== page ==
Yes, that's right, it not only mangled my language; it also finished the sentence with a comma. I was going to link to it, but I couldn't find it, so I thought I'd blog this instead:
I am writing in response to the article, "Choice of a Lifetime," written by Erin Wisdom in The University Daily Kansan on Thursday, April 13. This article was not a news item; it was strongly biased toward pro-life political ends. To publish such an article as news and not as an editorial piece does not demonstrate the journalistic integrity that is expected from our university newspaper.Surprise! Your university newspaper is written by people with opinions! And it's really, really funny to say we hold our university newspaper to "high standards" when I don't know of anyone who even pretends we do.
In all fairness, if you look at the article, it is biased. It is written in a way that makes abortion look like a terrible alternative. It does, however, at least make some efforts to sound unbiased. It interviews several pro-abortion folks.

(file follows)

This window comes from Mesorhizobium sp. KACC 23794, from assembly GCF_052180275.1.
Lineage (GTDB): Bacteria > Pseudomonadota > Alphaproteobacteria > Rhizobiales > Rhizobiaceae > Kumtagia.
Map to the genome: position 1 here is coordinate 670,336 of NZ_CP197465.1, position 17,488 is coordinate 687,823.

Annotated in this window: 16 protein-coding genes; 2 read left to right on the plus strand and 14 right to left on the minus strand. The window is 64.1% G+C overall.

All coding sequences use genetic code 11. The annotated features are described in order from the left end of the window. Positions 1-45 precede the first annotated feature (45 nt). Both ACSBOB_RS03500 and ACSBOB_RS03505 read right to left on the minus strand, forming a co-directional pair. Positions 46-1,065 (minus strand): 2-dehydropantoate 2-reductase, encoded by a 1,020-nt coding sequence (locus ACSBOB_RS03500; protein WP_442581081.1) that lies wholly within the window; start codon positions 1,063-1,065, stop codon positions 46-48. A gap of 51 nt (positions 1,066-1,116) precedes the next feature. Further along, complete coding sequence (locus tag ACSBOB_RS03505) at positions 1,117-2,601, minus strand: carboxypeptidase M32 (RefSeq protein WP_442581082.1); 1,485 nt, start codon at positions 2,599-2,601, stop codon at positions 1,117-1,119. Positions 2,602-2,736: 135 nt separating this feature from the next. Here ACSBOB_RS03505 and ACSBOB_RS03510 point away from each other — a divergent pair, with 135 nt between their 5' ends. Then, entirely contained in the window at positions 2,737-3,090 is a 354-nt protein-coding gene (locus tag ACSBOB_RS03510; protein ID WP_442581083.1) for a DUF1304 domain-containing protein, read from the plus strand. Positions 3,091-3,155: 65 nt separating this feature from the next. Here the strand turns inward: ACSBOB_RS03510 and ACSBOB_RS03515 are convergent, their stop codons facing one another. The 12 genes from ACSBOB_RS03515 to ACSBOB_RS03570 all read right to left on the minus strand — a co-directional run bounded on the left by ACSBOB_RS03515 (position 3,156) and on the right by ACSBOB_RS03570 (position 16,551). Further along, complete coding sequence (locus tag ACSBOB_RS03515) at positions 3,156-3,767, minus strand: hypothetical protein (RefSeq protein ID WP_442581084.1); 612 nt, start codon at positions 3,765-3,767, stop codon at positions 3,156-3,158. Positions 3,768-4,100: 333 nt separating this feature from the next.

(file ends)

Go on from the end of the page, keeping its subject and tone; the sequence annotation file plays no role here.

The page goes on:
Also, the article is in the weekly tabloid put out by the paper. It's really supposed to be more opinion based, in some ways, than the broadsheet itself.
Nonetheless,I tend to agree with the woman who wrote this letter to the editor... college journalists should be held to higher standards. But then again, that's why they're in college: to learn how to be biased without sounding like they are. That way, they'll fit right into the mainstream media.
Sorry this was so rambling; I didn't feel like organizing. You're lucky to get anything, you ungrateful person!